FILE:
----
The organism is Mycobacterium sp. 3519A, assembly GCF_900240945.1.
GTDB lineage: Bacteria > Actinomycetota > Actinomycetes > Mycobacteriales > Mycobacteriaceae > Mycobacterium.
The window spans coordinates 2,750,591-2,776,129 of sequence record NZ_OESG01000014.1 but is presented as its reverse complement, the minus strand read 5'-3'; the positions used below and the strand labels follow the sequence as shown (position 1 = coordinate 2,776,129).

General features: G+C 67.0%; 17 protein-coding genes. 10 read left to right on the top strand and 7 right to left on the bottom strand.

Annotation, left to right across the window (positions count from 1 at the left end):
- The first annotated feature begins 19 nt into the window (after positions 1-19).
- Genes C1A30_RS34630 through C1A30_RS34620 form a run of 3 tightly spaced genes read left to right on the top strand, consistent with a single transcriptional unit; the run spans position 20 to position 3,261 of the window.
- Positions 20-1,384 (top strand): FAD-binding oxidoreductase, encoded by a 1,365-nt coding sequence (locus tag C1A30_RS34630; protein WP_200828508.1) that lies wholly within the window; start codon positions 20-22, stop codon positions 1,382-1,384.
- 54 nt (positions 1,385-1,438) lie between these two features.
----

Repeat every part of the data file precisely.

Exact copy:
The organism is Mycobacterium sp. 3519A, assembly GCF_900240945.1.
GTDB lineage: Bacteria > Actinomycetota > Actinomycetes > Mycobacteriales > Mycobacteriaceae > Mycobacterium.
The window spans coordinates 2,750,591-2,776,129 of sequence record NZ_OESG01000014.1 but is presented as its reverse complement, the minus strand read 5'-3'; the positions used below and the strand labels follow the sequence as shown (position 1 = coordinate 2,776,129).

General features: G+C 67.0%; 17 protein-coding genes. 10 read left to right on the top strand and 7 right to left on the bottom strand.

Annotation, left to right across the window (positions count from 1 at the left end):
- The first annotated feature begins 19 nt into the window (after positions 1-19).
- Genes C1A30_RS34630 through C1A30_RS34620 form a run of 3 tightly spaced genes read left to right on the top strand, consistent with a single transcriptional unit; the run spans position 20 to position 3,261 of the window.
- Positions 20-1,384 (top strand): FAD-binding oxidoreductase, encoded by a 1,365-nt coding sequence (locus tag C1A30_RS34630; protein WP_200828508.1) that lies wholly within the window; start codon positions 20-22, stop codon positions 1,382-1,384.
- 54 nt (positions 1,385-1,438) lie between these two features.